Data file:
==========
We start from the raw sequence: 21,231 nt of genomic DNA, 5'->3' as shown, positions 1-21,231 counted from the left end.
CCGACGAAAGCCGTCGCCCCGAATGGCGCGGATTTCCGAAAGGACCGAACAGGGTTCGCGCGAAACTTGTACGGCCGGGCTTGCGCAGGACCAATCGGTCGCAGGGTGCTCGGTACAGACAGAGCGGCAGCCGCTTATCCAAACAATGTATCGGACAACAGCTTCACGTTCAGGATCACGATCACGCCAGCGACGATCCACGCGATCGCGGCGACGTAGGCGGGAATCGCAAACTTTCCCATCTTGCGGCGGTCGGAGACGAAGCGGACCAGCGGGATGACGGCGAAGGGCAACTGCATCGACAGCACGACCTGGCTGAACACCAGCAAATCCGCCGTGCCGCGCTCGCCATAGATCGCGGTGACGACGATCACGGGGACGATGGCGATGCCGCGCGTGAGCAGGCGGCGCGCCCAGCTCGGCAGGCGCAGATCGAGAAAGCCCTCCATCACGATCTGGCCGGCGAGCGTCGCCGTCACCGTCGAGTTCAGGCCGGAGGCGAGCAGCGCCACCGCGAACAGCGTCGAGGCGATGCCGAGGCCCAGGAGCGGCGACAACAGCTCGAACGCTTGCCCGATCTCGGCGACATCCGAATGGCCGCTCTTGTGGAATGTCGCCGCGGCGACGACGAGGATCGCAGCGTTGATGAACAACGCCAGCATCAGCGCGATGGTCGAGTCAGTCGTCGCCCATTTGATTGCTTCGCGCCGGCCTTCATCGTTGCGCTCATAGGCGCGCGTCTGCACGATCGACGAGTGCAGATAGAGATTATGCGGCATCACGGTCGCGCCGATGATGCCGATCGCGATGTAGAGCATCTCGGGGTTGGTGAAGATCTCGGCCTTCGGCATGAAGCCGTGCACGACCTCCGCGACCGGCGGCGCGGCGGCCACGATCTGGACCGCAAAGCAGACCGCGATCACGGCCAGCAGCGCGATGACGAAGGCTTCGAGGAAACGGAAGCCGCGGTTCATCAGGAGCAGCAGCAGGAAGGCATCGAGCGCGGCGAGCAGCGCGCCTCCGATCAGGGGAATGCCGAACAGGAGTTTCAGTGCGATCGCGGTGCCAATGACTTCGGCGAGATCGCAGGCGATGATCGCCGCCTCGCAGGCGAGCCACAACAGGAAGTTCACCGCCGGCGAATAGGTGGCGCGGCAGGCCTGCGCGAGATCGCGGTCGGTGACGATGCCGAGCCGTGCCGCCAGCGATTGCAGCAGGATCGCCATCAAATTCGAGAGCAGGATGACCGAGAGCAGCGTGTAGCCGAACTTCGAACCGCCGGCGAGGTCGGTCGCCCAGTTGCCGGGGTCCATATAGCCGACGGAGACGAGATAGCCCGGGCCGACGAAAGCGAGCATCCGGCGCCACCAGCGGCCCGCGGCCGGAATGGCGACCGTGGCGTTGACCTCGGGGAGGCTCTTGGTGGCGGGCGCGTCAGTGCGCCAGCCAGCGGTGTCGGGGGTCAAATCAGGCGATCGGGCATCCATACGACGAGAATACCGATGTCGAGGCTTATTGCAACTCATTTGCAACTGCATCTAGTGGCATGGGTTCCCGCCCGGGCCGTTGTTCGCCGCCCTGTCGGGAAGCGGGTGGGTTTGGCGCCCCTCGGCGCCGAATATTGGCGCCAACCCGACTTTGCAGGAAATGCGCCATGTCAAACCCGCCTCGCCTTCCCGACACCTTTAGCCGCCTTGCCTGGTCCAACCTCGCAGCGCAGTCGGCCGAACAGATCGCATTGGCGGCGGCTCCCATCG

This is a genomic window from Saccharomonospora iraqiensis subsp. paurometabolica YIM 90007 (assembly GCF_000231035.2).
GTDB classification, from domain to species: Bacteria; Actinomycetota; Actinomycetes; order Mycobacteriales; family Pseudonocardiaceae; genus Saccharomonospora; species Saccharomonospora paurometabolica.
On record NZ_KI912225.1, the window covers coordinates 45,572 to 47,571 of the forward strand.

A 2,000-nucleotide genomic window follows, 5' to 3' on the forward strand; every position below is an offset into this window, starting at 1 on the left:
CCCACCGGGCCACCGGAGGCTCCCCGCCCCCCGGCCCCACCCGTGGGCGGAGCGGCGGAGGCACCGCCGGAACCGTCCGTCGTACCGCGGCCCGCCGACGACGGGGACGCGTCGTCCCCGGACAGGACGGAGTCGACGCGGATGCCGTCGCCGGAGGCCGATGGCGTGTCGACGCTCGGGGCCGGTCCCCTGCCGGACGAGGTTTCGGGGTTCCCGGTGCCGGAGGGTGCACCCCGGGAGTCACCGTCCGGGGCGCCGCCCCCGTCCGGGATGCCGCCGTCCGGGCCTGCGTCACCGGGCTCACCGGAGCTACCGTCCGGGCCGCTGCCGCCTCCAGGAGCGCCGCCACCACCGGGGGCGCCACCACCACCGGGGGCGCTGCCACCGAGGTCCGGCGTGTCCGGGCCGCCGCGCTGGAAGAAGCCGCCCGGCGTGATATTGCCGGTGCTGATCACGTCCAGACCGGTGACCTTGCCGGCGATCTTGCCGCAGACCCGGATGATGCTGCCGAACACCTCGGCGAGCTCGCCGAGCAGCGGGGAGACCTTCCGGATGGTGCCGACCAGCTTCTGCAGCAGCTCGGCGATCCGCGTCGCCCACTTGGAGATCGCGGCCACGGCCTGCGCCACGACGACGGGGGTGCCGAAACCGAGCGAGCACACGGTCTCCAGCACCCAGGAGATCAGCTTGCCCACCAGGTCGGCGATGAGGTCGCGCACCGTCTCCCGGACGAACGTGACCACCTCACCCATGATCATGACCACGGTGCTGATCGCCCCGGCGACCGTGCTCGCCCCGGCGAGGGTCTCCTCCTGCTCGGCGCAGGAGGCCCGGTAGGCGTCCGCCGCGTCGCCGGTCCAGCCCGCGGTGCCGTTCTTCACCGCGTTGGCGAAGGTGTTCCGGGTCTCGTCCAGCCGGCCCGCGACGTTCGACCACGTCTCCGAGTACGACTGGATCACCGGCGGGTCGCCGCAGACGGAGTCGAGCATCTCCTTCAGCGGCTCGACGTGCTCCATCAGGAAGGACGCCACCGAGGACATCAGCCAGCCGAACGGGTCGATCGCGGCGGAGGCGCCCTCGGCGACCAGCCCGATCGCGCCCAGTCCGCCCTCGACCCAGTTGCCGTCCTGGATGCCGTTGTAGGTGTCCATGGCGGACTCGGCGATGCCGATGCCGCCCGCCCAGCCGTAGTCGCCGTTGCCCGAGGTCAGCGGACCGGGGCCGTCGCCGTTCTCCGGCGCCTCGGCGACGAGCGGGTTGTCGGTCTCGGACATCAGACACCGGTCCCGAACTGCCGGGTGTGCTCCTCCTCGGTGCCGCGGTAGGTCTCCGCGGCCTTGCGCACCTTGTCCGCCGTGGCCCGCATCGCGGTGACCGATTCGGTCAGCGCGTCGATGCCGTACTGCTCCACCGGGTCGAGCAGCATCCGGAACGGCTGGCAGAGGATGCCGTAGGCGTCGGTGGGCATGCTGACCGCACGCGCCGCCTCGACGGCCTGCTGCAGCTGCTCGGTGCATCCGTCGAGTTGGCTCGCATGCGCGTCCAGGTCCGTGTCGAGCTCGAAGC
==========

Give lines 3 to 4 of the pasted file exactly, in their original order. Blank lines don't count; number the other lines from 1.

This is a genomic window from Saccharomonospora iraqiensis subsp. paurometabolica YIM 90007 (assembly GCF_000231035.2).
GTDB classification, from domain to species: Bacteria; Actinomycetota; Actinomycetes; order Mycobacteriales; family Pseudonocardiaceae; genus Saccharomonospora; species Saccharomonospora paurometabolica.